Monday. 8:30 a.m. A white-haired ball of energy scurries into the lobby. I look through the door of my office to see a tiny Korean woman in her late seventies. She announces loudly that she’s three hours early for her appointment, but wants to see “the attorney” now — that’s me. I grab my coffee and release a big sigh.
Taking a big gulp, I walk to the lobby and greet Mrs. Lee in Korean, inviting her into my office.
All 4’11” of Mrs. Lee storms into my office and plops into a chair, spilling some of her black coffee on my desk. As I shut the door behind me, she starts to rant. She is unhappy with America’s justice system. She is angry that she was rear-ended and injured. She is unhappy that opposing counsel wants to take her deposition. Where is the respect? Where is the respect?! Looking around my office, she sees my diplomas. She asks questions about my Korean parents. How old am I? Am I married?
I draw a diagram and explain the process of litigation as best I can in Korean. Sometimes I add in, “You know?” and realize that I’m speaking in Konglish (a mix of Korean and English). Mrs. Lee laughs and says I remind her of her son. I look over at my computer screen and see a pile of unread emails and task reminders screaming for my attention. Sighing in frustration, I interrupt Mrs. Lee as she talks about her morning. Do you understand why you must make yourself available for a deposition? This is part of the process. Thank you for stopping by.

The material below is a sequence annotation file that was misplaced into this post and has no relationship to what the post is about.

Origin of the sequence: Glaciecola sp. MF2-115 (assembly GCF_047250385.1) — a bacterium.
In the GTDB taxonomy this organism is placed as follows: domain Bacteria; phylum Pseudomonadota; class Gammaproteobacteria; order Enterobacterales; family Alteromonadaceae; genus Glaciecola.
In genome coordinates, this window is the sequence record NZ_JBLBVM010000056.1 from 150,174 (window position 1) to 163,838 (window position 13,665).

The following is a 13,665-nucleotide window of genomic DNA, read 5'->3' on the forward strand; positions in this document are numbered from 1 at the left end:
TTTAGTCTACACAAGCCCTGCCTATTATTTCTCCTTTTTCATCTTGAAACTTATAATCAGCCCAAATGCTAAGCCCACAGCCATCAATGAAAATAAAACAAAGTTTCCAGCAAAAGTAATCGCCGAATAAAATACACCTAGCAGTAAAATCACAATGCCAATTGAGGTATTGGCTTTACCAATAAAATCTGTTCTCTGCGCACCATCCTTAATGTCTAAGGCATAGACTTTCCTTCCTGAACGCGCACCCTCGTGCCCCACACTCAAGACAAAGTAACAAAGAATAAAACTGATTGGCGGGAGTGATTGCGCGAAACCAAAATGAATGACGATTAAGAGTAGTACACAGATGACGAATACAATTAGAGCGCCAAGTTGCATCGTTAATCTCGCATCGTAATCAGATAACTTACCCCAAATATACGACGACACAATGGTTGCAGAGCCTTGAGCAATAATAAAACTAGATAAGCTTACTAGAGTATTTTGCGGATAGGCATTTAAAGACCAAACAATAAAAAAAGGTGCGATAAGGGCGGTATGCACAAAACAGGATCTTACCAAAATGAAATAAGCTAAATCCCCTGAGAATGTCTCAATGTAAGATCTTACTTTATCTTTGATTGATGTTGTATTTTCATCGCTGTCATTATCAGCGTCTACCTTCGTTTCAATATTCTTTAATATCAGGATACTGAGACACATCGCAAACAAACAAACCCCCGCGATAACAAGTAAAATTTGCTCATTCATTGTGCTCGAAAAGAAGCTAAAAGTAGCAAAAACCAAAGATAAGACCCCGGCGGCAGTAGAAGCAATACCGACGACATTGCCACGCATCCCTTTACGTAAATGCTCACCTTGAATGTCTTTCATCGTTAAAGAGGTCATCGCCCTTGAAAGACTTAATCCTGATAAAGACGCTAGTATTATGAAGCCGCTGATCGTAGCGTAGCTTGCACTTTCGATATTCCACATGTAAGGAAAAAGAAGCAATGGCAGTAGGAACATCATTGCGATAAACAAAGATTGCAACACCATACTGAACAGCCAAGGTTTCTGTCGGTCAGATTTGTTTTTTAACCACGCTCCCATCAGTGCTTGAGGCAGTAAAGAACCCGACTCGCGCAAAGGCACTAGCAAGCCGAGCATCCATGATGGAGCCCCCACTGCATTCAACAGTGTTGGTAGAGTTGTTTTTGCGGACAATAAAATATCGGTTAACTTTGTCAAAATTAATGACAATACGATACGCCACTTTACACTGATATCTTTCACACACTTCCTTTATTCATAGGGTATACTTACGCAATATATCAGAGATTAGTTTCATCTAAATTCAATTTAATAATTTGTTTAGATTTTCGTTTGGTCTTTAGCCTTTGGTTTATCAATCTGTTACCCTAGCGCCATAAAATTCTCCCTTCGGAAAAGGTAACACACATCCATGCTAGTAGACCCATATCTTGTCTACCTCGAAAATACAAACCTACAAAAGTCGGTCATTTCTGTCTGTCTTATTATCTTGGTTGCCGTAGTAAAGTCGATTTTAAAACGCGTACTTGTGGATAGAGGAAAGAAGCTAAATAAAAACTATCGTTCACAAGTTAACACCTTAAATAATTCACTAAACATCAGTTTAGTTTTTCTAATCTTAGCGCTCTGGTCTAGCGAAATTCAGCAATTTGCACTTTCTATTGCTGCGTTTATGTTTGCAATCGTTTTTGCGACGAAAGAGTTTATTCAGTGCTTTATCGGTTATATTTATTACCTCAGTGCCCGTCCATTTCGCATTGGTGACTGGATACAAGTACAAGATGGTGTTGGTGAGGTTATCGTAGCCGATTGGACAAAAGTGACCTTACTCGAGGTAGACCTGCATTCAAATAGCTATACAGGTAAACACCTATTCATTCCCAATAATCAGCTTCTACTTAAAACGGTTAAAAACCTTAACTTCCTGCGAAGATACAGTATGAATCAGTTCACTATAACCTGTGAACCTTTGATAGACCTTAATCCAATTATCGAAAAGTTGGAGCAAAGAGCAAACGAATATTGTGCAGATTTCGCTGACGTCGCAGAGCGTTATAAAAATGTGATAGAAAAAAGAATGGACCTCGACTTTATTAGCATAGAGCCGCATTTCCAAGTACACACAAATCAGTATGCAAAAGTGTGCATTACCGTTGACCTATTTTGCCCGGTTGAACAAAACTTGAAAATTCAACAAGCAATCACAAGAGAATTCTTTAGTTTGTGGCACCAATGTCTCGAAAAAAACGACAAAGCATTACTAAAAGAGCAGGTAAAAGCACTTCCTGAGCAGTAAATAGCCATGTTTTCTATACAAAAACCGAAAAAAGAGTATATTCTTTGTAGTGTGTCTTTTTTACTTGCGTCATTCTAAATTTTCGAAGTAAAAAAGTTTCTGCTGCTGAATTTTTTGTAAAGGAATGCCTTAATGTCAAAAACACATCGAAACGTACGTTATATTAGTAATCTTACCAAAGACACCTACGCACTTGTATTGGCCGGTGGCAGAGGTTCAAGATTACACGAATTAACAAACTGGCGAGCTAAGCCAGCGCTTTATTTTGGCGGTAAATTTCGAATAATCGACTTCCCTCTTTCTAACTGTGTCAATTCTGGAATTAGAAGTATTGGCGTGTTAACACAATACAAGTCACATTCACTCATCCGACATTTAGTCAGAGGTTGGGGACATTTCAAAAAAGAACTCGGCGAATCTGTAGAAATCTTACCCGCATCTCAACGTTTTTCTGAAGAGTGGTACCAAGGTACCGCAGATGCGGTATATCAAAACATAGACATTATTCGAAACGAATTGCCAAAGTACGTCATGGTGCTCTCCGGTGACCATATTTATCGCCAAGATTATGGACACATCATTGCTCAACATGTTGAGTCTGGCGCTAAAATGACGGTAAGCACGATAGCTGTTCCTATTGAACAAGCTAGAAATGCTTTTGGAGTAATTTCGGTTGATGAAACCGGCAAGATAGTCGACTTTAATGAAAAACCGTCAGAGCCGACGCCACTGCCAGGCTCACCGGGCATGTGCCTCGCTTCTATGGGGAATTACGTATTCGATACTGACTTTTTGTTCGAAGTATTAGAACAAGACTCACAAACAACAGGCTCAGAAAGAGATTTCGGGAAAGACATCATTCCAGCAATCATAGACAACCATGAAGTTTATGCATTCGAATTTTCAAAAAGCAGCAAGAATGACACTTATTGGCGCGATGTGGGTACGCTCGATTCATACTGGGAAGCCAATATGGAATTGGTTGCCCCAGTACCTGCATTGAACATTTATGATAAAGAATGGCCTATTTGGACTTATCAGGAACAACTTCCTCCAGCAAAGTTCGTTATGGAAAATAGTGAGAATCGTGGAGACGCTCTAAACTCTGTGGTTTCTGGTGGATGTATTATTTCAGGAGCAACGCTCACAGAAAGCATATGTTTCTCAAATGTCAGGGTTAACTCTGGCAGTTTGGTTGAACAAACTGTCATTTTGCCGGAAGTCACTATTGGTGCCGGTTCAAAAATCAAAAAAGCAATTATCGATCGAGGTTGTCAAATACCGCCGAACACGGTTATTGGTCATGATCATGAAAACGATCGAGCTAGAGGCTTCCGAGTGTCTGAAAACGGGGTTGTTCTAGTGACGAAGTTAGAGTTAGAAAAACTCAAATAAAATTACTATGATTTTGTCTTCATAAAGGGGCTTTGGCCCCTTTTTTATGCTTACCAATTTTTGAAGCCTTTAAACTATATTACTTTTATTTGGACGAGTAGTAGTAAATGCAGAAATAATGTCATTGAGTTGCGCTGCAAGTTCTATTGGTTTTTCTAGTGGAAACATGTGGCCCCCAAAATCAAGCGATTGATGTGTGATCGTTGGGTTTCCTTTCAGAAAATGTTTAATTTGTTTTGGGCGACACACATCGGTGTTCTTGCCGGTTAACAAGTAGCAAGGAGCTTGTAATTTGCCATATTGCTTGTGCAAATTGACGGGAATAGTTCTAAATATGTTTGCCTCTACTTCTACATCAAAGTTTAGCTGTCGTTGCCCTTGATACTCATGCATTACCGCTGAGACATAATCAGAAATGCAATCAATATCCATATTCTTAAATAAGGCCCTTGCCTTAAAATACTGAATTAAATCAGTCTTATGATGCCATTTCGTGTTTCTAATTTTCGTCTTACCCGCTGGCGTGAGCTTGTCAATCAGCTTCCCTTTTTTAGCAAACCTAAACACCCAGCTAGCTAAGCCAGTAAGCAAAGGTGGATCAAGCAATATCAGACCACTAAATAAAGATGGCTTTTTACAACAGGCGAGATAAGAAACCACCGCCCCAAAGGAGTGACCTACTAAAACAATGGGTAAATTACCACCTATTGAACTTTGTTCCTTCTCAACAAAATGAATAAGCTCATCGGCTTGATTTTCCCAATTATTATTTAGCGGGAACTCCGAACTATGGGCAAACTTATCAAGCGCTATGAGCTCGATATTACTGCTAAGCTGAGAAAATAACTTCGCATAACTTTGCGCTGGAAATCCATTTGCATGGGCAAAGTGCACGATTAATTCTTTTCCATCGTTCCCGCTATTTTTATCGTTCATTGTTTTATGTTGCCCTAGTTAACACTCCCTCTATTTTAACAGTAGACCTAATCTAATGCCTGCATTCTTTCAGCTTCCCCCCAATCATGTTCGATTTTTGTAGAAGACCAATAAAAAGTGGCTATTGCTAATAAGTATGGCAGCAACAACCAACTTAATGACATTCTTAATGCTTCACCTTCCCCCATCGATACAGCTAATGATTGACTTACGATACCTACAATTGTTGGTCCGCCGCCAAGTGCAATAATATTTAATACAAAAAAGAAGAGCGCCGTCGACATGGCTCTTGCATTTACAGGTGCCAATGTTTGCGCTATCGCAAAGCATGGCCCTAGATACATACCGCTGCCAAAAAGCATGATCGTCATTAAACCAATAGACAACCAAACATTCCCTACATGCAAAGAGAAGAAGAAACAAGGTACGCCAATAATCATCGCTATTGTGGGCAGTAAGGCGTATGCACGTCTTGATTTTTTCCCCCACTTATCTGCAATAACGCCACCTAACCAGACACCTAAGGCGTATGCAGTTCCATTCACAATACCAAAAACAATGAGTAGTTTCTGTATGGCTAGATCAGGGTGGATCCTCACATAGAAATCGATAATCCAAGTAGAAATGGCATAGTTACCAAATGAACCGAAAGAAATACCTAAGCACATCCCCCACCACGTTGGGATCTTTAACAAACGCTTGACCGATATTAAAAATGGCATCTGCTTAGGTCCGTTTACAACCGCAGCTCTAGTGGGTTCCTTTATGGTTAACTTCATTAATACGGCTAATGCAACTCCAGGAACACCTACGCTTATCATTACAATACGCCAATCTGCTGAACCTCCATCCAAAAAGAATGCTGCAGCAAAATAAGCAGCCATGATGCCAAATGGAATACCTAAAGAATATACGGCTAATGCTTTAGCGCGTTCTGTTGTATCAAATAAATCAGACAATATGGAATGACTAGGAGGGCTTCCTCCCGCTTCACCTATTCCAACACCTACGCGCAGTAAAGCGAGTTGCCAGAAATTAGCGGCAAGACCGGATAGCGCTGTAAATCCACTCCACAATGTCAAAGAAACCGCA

As I get up from my chair to usher her out, I notice Mrs. Lee’s feet are dangling back and forth and she’s smiling as she surveys my office. She holds her coffee in both hands and slides further back in her chair.
My husband died two months ago, she says. He died in a hospital. I only put my head down for a couple of minutes to take a nap. I didn’t know he was going to die. It’s so quiet at home. This chair is so comfortable. My son is gone, too. It’s so quiet at home.
I sit back down. Drink my coffee. And listen.
3 thoughts on “Coffee with Mrs. Lee”
This is what lawyers should try to do best–listen.
Barbara A. Peterson
Respect for elders, now that’s something you don’t see everyday. We could use some of your culture’s wisdom in that arena, sort of got lost between Woodstock and Silicon Valley here in the states. Not that Country Joe and the Fish or Steve Jobs aren’t still great, it’s just that those who’ve been casting their lines for a long time know where the best fishing holes are. And we could all learn from those society considers obsolete.
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